Band: Led Zeppelin
John Bonham died aged thirty-two on 25th September 1980. He had been picked up the day before
by Led Zeppelin assistant Rex King to attend rehearsals prior to a tour of North America. During the journey, John asked to stop for breakfast, where he drank four quadruple vodka Screwdrivers. He then continued to drink heavily after arriving at rehearsals. The band stopped rehearsing late in the evening and then went to Jimmy Page's house, the Old Mill House in Clewer, Windsor. After midnight John fell asleep; someone took him to bed and placed him on his side. Led Zeppelin's tour manager found him unresponsive the next afternoon and he was later pronounced dead.
The inquest on 27th October 1980 showed that in 24 hours, John Bonham had consumed around 40 shots of 40% ABV vodka, after which he vomited and choked. The finding was accidental death. An autopsy found no other drugs in John's body. John Bonham's remains were cremated and his ashes interred on 12th October 1980, at Rushock parish church, Worcestershire UK.
John Bonham was born John Henry Bonham on 31st May 1948 in Redditch, Worcestershire, UK, to Joan and Jack Bonham. He began learning to play at five, making a kit of containers and coffee tins, imitating his idols Max Roach, Gene Krupa and Buddy Rich. His mother gave him a snare drum when he was ten. He received his first drum kit from his father at age fifteen, a Premier Percussion set. John Bonham never took formal drum lessons, though as a teen he had advice from other Redditch drummers. Between 1962 and 1963, still at school, John Bonham joined the Blue Star Trio, and Gerry Levene & the Avengers.
John Bonham attended Lodge Farm Secondary Modern School, where his headmaster wrote in his report that "He will either end up a dustman or a millionaire. After leaving school in 1964, John worked for his father as an apprentice carpenter between drumming for local bands. In 1964, John Bonham joined his first semi-professional band, Terry Webb and the Spiders, and met his future wife Pat Phillips around the same time. He played in other Birmingham bands such as The Nicky James Movement and The Senators, who made a single, "She's a Mod", in 1964. John Bonham then took up drumming full-time. Two years later, he joined 'A Way of Life', but the band folded. Needing a regular income, he joined a blues group called Crawling King Snakes, whose lead singer was Robert Plant.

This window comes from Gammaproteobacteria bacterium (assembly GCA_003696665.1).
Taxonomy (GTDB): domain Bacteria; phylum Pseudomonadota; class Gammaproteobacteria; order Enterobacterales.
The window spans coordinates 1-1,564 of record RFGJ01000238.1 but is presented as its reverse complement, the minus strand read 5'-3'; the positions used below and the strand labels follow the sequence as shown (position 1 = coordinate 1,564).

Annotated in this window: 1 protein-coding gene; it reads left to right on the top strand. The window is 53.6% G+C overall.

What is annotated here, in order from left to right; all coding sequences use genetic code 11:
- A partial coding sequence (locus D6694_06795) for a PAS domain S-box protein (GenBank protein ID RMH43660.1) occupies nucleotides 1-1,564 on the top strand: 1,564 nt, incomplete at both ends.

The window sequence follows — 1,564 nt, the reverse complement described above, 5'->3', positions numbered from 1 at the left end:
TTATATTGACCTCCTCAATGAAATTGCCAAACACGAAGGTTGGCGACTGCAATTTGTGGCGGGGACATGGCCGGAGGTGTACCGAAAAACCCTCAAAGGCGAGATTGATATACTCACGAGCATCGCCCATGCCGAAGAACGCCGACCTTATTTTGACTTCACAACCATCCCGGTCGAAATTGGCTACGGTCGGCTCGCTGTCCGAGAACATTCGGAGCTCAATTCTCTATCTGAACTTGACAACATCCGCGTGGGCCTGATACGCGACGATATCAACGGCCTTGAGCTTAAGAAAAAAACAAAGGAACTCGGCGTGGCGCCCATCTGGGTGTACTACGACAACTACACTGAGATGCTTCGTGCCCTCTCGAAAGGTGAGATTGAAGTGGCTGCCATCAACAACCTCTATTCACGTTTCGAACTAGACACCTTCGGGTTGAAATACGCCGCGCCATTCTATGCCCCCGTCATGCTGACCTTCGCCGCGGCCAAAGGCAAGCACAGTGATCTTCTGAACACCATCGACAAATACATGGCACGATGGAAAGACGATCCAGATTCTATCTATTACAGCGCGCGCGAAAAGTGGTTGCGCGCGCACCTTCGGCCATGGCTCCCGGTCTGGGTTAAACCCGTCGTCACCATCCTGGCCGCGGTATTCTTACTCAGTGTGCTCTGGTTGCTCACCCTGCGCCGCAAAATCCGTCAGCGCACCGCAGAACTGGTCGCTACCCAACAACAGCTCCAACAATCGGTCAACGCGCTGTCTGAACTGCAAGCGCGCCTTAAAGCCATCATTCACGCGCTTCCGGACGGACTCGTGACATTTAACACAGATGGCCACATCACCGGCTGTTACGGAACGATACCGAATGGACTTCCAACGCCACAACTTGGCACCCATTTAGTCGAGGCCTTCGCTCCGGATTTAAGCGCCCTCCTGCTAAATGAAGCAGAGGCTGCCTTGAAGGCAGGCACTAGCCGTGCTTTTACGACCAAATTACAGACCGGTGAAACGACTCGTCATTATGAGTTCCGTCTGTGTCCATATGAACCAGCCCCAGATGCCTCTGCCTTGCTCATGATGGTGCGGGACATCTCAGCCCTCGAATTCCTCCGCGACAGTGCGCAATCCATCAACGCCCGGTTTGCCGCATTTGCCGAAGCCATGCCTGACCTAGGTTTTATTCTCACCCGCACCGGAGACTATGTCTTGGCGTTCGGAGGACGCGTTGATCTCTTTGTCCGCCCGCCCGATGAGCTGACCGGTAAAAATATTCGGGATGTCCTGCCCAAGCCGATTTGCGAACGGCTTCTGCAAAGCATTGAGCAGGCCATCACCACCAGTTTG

In 1967, A Way of Life asked John Bonham to return to the group, and he agreed, while keeping in touch with Plant. Plant formed Band of Joy and chose Bonham as the drummer. The band recorded demos but no album. In 1968, American singer Tim Rose toured Britain and asked Band of Joy to open his concerts. When Rose returned months later, John Bonham was invited by the singer to drum for Rose's band, which gave him a regular income.
After the retirement of The Yardbirds, guitarist Jimmy Page formed another band and recruited Plant, who in turn suggested John Bonham. On seeing Bonham drum for Tim Rose at a club in Hampstead, north London, in July 1968, Page and manager Peter Grant were convinced he was perfect for the project, first known as the New Yardbirds and later as Led Zeppelin.John Bonham was reluctant. Plant sent eight telegrams to John Bonham's pub, the "Three Men in a Boat", in Bloxwich, which were followed by 40 telegrams from Grant. John Bonham was also receiving offers from Joe Cocker and Chris Farlowe but he accepted Grant's offer. He recalled, "I decided I liked their music better than Cocker's or Farlowe's."
During Led Zeppelin's first tour of the United States in December 1968, John Bonham became friends with Vanilla Fudge's drummer, Carmine Appice. Appice introduced him to Ludwig drums, which he then used for the rest of his career. John Bonham used the longest and heaviest sticks, which he called "trees." His hard hitting was evident on many Led Zeppelin songs, including "Immigrant Song" (Led Zeppelin III), "When the Levee Breaks" (Led Zeppelin IV / Zoso.svg), "Kashmir" (Physical Graffiti), "The Ocean" (Houses of the Holy), and "Achilles Last Stand" . Page let John Bonham use a double bass drum in an early demo of "Communication Breakdown" but scratched the track because of John's "over-use" of it. The studio recording of "Misty Mountain Hop" captures his dynamics, similarly exhibited on "No Quarter". On cuts from later albums, John Bonham handled funk and Latin-influenced drumming. Songs like "Royal Orleans" and "Fool in the Rain" are examples, respectively displaying a New Orleans shuffle and a samba.
John Bonham's drum solo, first entitled "Pat's Delight," later "Moby Dick", often lasted 30 minutes. He used bare hands for different sounds. John Bonham's sequence for the film The Song Remains the Same featured him in a drag race at Santa Pod Raceway to the sound of his solo, "Moby Dick". In Led Zeppelin tours after 1969, John Bonham included congas, orchestral timpani and a symphonic gong. He is credited by the Dallas Times Herald with the first concert use of electronic timpani drum synthesisers during "Kashmir" in Dallas, Texas, in 1977.
In 1969, John Bonham appeared on The Family Dogg's A Way of Life, with Page and Jones. John Bonham also played for Screaming Lord Sutch on Lord Sutch and Heavy Friends in 1970. He played on Lulu's 1971 single "Everybody Clap (Lulu song)," written by Maurice Gibb and Billy Lawrie. In 1972, John played on a Maurice Gibb-produced album by Jimmy Stevens called Don't Freak Me Out in the UK and Paid My Dues in the US, credited as "Gemini" (his star sign). John drummed for his Birmingham friend, Roy Wood, on his 1979 album, On the Road Again, and on Wings' album Back to the Egg on the tracks "Rockestra Theme" and "So Glad to See You Here". John was also featured on Paul McCartney & Wings "Beware My Love" demo version first recorded in 1976, it remained unreleased until 2014 with the release of the album Wings at the Speed of Sound boxset.